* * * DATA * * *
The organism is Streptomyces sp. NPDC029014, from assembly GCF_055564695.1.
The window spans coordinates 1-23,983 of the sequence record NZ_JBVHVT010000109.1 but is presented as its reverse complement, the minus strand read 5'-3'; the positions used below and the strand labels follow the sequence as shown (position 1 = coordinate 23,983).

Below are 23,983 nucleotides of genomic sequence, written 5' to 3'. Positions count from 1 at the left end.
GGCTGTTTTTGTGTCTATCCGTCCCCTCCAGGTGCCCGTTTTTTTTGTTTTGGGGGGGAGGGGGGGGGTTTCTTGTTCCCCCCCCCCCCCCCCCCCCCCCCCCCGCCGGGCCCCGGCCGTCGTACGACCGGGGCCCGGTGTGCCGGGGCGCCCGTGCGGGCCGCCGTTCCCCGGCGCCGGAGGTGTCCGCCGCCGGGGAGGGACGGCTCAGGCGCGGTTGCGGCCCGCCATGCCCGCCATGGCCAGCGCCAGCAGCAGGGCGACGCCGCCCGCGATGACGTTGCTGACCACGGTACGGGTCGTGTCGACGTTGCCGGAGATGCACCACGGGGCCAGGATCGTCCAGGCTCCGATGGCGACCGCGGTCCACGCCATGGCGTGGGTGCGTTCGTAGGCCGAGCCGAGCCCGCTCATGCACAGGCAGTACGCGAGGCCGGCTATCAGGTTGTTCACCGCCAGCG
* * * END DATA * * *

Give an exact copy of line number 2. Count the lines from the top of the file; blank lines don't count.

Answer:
The window spans coordinates 1-23,983 of the sequence record NZ_JBVHVT010000109.1 but is presented as its reverse complement, the minus strand read 5'-3'; the positions used below and the strand labels follow the sequence as shown (position 1 = coordinate 23,983).